There are three potential scenarios for the future of claiming RTCs and other RNG certificates against scope 1 emissions reductions. The GHGP could (1) permit the use of RNG certificates, (2) permit the use under strict conditions, or (3) prohibit the use of RNG certificates to reduce scope 1 emissions altogether. It is likely that whatever final decision the GHGP makes, other third-party frameworks like SBTi or RE100 will follow suit. Global agreement is that RNG is an important decarbonization tool for the future of our planet, especially for heating. Governments, consumers, and corporations want RNG, and GPAs in general, to be a more widely adopted solution. 

For more on the implications of GHGP revisions on the use of RNG, see our related blog post

A Crucial Net Zero Tool


RNG is increasingly recognized as a crucial tool for decarbonization, and GPAs are a large part of that solution. Companies considering sourcing RNG through GPAs should begin by developing a thoughtful procurement strategy. Buyers must engage reputable RNG suppliers, decide which transaction structure is right for them (e.g., physical or virtual), and choose feedstock sources that align with their sustainability goals and regional availability. Reviewing agreement terms, pricing, delivery schedules, and tenor is essential for making informed decisions – and expertise is required.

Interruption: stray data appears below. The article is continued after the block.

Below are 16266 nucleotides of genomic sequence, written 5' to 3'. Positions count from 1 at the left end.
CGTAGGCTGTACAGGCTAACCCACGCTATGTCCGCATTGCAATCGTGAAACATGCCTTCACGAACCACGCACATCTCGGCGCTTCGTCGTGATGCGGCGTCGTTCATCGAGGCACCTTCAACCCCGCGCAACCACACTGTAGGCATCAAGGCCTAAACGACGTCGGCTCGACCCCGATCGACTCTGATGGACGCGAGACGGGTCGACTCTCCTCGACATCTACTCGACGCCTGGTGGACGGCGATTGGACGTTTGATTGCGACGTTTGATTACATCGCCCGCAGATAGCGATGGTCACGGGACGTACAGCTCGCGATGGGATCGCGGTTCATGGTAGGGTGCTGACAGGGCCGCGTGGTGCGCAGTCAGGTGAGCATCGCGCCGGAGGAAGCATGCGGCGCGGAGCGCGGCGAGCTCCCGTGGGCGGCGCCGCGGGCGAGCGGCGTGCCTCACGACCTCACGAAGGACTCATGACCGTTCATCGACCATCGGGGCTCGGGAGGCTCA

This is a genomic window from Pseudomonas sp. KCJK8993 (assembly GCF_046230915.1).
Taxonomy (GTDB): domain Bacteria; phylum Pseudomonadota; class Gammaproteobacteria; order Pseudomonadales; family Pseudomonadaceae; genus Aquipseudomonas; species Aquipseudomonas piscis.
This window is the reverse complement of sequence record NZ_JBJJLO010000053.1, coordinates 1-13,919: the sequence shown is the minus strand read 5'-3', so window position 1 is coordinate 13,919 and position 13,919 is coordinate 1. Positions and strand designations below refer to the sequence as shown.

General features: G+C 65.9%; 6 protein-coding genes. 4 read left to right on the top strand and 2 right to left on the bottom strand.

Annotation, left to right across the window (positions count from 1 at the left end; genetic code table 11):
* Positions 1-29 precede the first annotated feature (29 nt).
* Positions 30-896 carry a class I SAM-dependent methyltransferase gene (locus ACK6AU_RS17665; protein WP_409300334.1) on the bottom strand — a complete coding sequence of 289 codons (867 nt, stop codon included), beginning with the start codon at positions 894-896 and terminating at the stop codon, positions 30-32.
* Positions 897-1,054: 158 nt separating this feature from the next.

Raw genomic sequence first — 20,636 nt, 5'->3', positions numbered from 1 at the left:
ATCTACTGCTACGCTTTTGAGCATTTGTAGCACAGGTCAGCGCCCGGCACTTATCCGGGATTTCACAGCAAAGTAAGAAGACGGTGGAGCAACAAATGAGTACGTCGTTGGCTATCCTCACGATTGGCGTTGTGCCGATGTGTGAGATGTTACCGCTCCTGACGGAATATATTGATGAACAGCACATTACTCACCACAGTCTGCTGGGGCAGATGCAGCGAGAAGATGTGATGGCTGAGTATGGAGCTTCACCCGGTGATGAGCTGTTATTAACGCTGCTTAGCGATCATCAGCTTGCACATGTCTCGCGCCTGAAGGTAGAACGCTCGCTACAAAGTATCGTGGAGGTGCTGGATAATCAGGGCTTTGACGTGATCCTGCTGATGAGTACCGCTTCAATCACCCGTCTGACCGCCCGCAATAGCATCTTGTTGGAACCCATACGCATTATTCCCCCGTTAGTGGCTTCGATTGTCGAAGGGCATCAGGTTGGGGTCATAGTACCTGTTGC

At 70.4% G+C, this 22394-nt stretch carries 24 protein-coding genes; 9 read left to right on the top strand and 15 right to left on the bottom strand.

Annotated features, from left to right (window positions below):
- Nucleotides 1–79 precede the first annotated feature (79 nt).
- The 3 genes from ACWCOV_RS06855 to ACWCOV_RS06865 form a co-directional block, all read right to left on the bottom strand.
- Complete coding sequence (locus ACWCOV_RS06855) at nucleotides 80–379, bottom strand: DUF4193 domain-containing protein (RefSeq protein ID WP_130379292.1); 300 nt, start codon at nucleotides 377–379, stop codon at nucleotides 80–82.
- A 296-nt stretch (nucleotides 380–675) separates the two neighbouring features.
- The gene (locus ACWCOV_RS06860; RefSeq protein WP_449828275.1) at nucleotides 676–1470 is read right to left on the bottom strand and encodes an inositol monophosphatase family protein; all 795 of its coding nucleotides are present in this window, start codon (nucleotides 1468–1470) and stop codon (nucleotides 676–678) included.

While the inclusion of different RNG procurement methods as acceptable GHGP scope 1 reduction tools depends on an organization’s reporting framework and evolving industry standards, buyers should stay informed about updates. 3Degrees is heavily involved in the voluntary and transportation markets, and is following the guidance around RNG closely. 

Please reach out today to learn more about using GPAs to address your natural gas emissions or other RNG procurement strategies.